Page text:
On March 4, shortly before 9 p.m., Italian intelligence agent Nicola Calipari was killed as the car he was riding in approached a US military checkpoint in Baghdad. He had just negotiated the release of Italian journalist Giuliana Sgrena, who had been held hostage by Iraqi militants. US soldiers fired on the car, killing Mr. Calipari and wounding Ms. Sgrena. The uproar in Italy prompted Prime Minister Silvio Berlusconi to announce the withdrawal of some 3,000 Italian troops from Iraq. He has since hedged on the timing. This week, the US and Italy released separate reports - coming to different conclusions. The Monitor's Sophie Arie looks at the key disagreements over an incident that has strained ties between the US and one of its staunchest allies in Iraq.
The car's speed is a key point of disagreement. Both countries agree that the Toyota Corolla carrying Ms. Sgrena, Mr. Calipari, and an Italian driver was traveling south on a road the US military calls "Route Vernon." It reached a US checkpoint stopping traffic feeding onto "Route Irish," the notoriously dangerous highway to Baghdad International Airport.
But the two reports disagree over whether the Italian car approached at a reasonable speed and whether it accelerated or slowed down once warnings were given.
According to the US report, the two soldiers manning guns said they thought the Italian car was traveling "in excess of 50 m.p.h." when they first saw it - about 140 meters from the checkpoint.
Despite light signals, the car continued to approach "at a high rate of speed" coming closer to the soldiers, and at a higher rate of speed than any other vehicle that evening, the US report says. The report says the soldiers had "successfully turned around 15 to 30 vehicles" before the Italian car arrived, "with none getting more than a few meters beyond the Alert Line," which is where soldiers flashed light signals.
Even after warning shots had been fired, the Italians' car continued to travel at about 50 miles per hour, according to a US soldier (a New York City police officer trained in estimating vehicle speed) at the roadblock.
The Italian report says estimates from the soldiers vary from 50 m.p.h. to 80 m.p.h. and "seem to be influenced by emotive factors." "The [soldier] who fired, felt threatened and said he was thinking about his young daughters as he frantically counted the seconds and watched the space the car covered, carrying out the necessary mathematical operations to calculate the speed."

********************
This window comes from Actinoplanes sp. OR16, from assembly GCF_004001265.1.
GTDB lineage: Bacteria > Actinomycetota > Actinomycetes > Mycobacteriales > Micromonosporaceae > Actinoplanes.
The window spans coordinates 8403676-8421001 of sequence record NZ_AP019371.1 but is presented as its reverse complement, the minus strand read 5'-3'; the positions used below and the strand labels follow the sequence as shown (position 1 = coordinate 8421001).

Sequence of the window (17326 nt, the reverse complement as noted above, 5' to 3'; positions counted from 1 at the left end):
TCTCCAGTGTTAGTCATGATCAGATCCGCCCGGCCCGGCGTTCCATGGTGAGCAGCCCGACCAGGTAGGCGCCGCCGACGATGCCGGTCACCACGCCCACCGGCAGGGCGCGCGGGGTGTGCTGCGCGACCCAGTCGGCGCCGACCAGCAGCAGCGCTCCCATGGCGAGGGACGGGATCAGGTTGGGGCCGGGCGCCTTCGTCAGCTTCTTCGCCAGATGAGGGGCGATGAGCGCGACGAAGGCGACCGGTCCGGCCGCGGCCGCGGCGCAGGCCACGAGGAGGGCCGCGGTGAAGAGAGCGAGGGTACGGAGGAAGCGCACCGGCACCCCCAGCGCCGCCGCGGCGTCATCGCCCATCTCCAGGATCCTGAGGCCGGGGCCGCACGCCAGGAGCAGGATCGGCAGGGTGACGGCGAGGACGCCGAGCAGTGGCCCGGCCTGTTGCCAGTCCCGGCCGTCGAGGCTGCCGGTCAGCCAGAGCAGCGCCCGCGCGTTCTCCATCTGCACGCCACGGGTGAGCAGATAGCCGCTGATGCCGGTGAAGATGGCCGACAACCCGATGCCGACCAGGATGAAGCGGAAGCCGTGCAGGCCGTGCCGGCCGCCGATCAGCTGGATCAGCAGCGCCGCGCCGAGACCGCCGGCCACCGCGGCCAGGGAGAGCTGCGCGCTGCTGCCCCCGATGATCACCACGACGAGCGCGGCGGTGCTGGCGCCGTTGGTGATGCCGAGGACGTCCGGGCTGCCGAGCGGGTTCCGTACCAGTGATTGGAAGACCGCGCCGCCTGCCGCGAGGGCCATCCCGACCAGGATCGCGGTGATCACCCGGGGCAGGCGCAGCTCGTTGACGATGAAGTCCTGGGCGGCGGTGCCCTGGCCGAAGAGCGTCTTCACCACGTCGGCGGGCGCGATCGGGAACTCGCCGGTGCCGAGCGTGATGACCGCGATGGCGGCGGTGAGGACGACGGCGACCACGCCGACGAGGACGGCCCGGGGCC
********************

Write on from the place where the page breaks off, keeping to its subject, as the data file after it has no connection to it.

According to the Italian report, both the driver and Sgrena say their car began to slow down from a "normal speed" of about 70 kilometers per hour (about 43 m.p.h.) when it was still about 1,200 meters away. It was raining and the driver, who knew the area well, slowed down first to cross a large puddle and then further as he approached the intersection with the airport road.
But the US says a soldier who spoke to the Italian driver after the incident in Spanish, their only common language, told investigators the driver "heard shots from somewhere," and "panicked and started speeding, trying to get to the airport as fast as possible." The Italians insist the driver "was not in any hurry" and suggest that the US soldier misunderstood the driver's Spanish.
Both countries agree that the car was hit 11 times in the windshield and along the right side of the car from one single firing point. Neither report suggests, nor, does Sgrena in an e-mail to the Monitor, that the car was fired upon from behind or that she was traveling on a "secret" secure road - as some media have reported.
The Italians' major complaint is that the roadblock was set up hastily without due consideration of security for civilian drivers. The US report acknowledges that no road signs or lights were in place leading up to the checkpoint. The soldiers decided the three "Jersey" barriers, half blocking the road, were enough. Warning signs were not used because they were in storage at the time.